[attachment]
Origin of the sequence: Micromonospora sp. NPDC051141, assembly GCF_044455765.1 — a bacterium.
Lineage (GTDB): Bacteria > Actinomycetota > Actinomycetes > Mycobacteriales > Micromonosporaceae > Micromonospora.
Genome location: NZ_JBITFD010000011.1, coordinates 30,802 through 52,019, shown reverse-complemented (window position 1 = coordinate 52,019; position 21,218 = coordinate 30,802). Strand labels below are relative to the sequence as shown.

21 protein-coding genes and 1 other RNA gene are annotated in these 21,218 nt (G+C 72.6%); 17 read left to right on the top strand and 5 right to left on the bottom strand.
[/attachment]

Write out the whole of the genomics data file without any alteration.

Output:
Origin of the sequence: Micromonospora sp. NPDC051141, assembly GCF_044455765.1 — a bacterium.
Lineage (GTDB): Bacteria > Actinomycetota > Actinomycetes > Mycobacteriales > Micromonosporaceae > Micromonospora.
Genome location: NZ_JBITFD010000011.1, coordinates 30,802 through 52,019, shown reverse-complemented (window position 1 = coordinate 52,019; position 21,218 = coordinate 30,802). Strand labels below are relative to the sequence as shown.

21 protein-coding genes and 1 other RNA gene are annotated in these 21,218 nt (G+C 72.6%); 17 read left to right on the top strand and 5 right to left on the bottom strand.